People pay for what they do, and still more, for what they have allowed themselves to become. And they pay for it simply: by the lives they lead. ~Edith Wharton
There appears to be a common term used in the business world more uniformly these days – "stakeholders." Many business trends, especially those involving organizations in the international market, have realized that the Friedman, single-goal emphasis of generating wealth for a company‘s shareholders, has expanded to include the concomitant instruction while serving the greater needs of those affected by the operations of the business entity in a fair and equitable manner. This new movement may just be a ploy to lure in would-be investors, or, due to socioeconomic and environmental factors and the increasing awareness of the world‘s collective needs and demands, be a genuine commitment to serve the greater good.
Making money does not necessarily imply eschewing generating wealth nor signal the complete abandonment of Friedman economics. Rather, whether through new enlightenment of leaders, infusion of spirituality, fear of litigation, the desire to seek a more prominent role in international transactions, or a hybrid of all, the customer, supplier, local community, distributor, government entity, media, and society as a whole are demanding recognition as active players in the operation of a business. And that business can no longer simply turn a blind eye and a deaf ear to avoid the needs of the larger stakeholder pool. The world is now so interconnected that abuses in a remote, developing country are universally publicized and invoke public outcry. Outsourcing businesses can no longer hide their exploitation of labor populations in faraway places. Economic boycotts ensue and even companies demand change. Steve Jobs of Apple was forced by public pressure to demand an end to the abuses committed by Foxconn, a Chinese electronics factory, which systematically underpaid and overworked its young workforce to the point of multiple suicides. As Foxconn is the exclusive manufacturer and supplier of the electronic components incorporated in Apple‘s iPads and Smartphones, such negative publicity had to be quelled through the development and institution of a comprehensive plan to ameliorate such untenable working conditions. While Foxconn has a long road of reform ahead, necessary changes have been instituted.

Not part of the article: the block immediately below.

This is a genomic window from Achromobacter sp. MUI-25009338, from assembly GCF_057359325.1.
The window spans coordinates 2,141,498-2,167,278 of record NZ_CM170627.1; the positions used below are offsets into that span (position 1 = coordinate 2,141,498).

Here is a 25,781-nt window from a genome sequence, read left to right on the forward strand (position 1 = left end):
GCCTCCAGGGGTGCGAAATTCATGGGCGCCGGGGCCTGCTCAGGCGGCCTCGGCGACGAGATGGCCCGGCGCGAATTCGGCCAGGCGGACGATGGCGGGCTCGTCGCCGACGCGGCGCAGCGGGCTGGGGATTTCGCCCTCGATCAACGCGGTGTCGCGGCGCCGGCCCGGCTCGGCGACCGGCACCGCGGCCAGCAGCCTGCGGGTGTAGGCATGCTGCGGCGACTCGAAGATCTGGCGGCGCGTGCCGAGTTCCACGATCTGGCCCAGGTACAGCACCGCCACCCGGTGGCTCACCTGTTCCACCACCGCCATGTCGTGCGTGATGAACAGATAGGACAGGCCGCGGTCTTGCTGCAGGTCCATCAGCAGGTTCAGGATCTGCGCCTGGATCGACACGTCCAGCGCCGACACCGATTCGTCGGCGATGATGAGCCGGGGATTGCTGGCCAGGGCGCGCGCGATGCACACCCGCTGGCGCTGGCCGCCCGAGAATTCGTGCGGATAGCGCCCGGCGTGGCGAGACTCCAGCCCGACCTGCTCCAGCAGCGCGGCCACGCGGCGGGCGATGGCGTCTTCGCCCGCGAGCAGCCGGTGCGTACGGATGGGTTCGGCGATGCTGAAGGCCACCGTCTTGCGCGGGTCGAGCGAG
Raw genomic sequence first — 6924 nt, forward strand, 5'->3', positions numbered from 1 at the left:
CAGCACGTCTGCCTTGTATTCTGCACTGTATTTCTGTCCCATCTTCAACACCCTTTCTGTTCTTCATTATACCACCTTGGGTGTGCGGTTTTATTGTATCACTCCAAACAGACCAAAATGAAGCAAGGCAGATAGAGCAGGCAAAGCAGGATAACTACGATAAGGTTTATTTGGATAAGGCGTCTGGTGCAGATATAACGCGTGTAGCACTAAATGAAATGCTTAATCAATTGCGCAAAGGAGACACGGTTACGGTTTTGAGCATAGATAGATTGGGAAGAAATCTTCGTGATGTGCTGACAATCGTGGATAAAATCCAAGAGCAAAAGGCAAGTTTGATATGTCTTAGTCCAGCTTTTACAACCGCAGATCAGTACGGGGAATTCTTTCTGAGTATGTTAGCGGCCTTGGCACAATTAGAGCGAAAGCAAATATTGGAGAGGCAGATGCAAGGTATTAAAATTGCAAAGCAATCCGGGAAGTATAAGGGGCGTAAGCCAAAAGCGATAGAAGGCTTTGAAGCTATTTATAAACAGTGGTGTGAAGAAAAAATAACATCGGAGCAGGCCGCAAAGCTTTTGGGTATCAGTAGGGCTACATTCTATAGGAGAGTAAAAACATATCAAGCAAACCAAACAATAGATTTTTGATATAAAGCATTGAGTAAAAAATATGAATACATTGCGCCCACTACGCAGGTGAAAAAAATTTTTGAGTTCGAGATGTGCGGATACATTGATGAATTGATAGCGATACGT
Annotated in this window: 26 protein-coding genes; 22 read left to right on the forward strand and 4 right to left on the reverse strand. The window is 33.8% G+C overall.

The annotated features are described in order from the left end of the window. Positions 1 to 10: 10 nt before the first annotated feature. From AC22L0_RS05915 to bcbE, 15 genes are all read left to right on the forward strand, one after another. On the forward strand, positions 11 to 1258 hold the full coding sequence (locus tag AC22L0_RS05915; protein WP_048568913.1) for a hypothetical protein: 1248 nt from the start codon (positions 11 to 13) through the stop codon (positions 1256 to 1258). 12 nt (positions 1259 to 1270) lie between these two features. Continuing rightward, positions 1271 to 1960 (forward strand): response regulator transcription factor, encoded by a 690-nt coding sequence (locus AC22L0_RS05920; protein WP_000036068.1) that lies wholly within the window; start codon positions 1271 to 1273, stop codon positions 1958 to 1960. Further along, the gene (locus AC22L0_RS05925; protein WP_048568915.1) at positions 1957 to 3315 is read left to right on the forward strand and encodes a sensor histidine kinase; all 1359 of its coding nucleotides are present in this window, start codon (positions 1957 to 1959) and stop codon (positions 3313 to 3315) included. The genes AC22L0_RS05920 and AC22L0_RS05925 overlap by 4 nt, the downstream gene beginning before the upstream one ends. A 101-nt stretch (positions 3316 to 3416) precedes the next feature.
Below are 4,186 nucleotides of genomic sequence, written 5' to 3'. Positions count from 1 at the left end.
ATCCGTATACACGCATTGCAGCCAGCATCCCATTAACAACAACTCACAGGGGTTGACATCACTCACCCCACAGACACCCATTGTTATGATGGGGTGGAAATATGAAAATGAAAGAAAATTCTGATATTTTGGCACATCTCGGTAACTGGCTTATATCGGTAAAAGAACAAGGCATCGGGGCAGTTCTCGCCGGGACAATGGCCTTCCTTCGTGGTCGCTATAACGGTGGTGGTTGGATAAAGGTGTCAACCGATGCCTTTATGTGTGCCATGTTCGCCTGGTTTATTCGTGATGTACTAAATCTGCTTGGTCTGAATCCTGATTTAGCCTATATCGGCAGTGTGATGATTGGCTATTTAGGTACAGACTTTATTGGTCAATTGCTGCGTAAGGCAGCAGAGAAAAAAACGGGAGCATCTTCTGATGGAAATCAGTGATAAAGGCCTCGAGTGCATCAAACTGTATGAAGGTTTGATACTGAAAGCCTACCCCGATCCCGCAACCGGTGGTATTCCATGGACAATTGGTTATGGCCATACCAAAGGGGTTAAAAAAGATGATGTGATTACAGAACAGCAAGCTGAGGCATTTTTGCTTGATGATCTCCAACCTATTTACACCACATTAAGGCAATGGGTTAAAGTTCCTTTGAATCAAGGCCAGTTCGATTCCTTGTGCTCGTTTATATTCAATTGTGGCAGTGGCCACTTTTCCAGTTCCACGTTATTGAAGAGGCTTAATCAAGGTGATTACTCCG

While much of this may be lip service and temporary in nature, it is undeniably occurring. Thus, whatever the source or motivation, businesses are becoming more cognizant of the effects their business operations are having on their stakeholders.
Several of the articles included in this issue explore this notion. Case studies and interviews conducted in Pakistan and India demonstrate the importance of community values and spirituality in accounting for the needs of stakeholders while continuing to foster company growth. Others emphasize the importance of accounting for cultural sensitivities and mutual respect in the global marketplace, jettisoning the former myopic rallying cry of it’s me against them.
No – it is us. All of us.
─ Elizabeth Gingerich, Editor